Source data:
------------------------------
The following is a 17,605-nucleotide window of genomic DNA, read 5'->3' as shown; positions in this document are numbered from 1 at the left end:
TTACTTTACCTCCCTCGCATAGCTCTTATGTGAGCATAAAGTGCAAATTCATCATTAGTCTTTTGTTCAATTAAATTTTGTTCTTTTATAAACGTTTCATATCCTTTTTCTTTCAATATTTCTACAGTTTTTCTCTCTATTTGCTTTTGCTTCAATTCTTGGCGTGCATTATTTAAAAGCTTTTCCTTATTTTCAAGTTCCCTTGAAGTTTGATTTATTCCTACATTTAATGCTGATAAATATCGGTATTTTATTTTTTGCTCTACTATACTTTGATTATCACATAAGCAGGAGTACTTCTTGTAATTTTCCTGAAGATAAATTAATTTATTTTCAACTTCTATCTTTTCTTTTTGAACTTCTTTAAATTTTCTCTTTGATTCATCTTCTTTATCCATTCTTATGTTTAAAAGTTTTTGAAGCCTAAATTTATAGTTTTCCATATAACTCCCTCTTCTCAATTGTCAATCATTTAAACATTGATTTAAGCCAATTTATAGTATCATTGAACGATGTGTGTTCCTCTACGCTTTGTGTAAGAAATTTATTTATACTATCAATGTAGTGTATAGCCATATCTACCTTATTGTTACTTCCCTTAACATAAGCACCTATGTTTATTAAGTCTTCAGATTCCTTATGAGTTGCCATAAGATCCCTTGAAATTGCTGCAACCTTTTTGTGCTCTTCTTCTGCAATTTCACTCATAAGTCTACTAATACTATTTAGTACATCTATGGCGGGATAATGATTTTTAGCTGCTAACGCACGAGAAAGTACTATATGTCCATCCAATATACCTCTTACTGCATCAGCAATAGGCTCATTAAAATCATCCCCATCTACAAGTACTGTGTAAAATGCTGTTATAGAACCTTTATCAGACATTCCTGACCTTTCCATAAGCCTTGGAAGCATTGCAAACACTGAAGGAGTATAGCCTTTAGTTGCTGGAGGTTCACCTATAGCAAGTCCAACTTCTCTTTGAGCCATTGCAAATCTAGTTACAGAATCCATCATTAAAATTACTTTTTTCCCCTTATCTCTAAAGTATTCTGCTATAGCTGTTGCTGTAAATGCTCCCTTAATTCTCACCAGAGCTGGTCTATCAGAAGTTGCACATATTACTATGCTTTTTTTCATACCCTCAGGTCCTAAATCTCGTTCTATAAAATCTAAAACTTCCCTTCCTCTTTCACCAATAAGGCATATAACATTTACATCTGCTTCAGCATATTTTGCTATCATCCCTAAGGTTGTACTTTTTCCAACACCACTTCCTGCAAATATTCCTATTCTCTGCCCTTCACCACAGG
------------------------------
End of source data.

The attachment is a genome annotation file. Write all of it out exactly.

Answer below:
The following is a 17,605-nucleotide window of genomic DNA, read 5'->3' as shown; positions in this document are numbered from 1 at the left end:
TTACTTTACCTCCCTCGCATAGCTCTTATGTGAGCATAAAGTGCAAATTCATCATTAGTCTTTTGTTCAATTAAATTTTGTTCTTTTATAAACGTTTCATATCCTTTTTCTTTCAATATTTCTACAGTTTTTCTCTCTATTTGCTTTTGCTTCAATTCTTGGCGTGCATTATTTAAAAGCTTTTCCTTATTTTCAAGTTCCCTTGAAGTTTGATTTATTCCTACATTTAATGCTGATAAATATCGGTATTTTATTTTTTGCTCTACTATACTTTGATTATCACATAAGCAGGAGTACTTCTTGTAATTTTCCTGAAGATAAATTAATTTATTTTCAACTTCTATCTTTTCTTTTTGAACTTCTTTAAATTTTCTCTTTGATTCATCTTCTTTATCCATTCTTATGTTTAAAAGTTTTTGAAGCCTAAATTTATAGTTTTCCATATAACTCCCTCTTCTCAATTGTCAATCATTTAAACATTGATTTAAGCCAATTTATAGTATCATTGAACGATGTGTGTTCCTCTACGCTTTGTGTAAGAAATTTATTTATACTATCAATGTAGTGTATAGCCATATCTACCTTATTGTTACTTCCCTTAACATAAGCACCTATGTTTATTAAGTCTTCAGATTCCTTATGAGTTGCCATAAGATCCCTTGAAATTGCTGCAACCTTTTTGTGCTCTTCTTCTGCAATTTCACTCATAAGTCTACTAATACTATTTAGTACATCTATGGCGGGATAATGATTTTTAGCTGCTAACGCACGAGAAAGTACTATATGTCCATCCAATATACCTCTTACTGCATCAGCAATAGGCTCATTAAAATCATCCCCATCTACAAGTACTGTGTAAAATGCTGTTATAGAACCTTTATCAGACATTCCTGACCTTTCCATAAGCCTTGGAAGCATTGCAAACACTGAAGGAGTATAGCCTTTAGTTGCTGGAGGTTCACCTATAGCAAGTCCAACTTCTCTTTGAGCCATTGCAAATCTAGTTACAGAATCCATCATTAAAATTACTTTTTTCCCCTTATCTCTAAAGTATTCTGCTATAGCTGTTGCTGTAAATGCTCCCTTAATTCTCACCAGAGCTGGTCTATCAGAAGTTGCACATATTACTATGCTTTTTTTCATACCCTCAGGTCCTAAATCTCGTTCTATAAAATCTAAAACTTCCCTTCCTCTTTCACCAATAAGGCATATAACATTTACATCTGCTTCAGCATATTTTGCTATCATCCCTAAGGTTGTACTTTTTCCAACACCACTTCCTGCAAATATTCCTATTCTCTGCCCTTCACCACAGG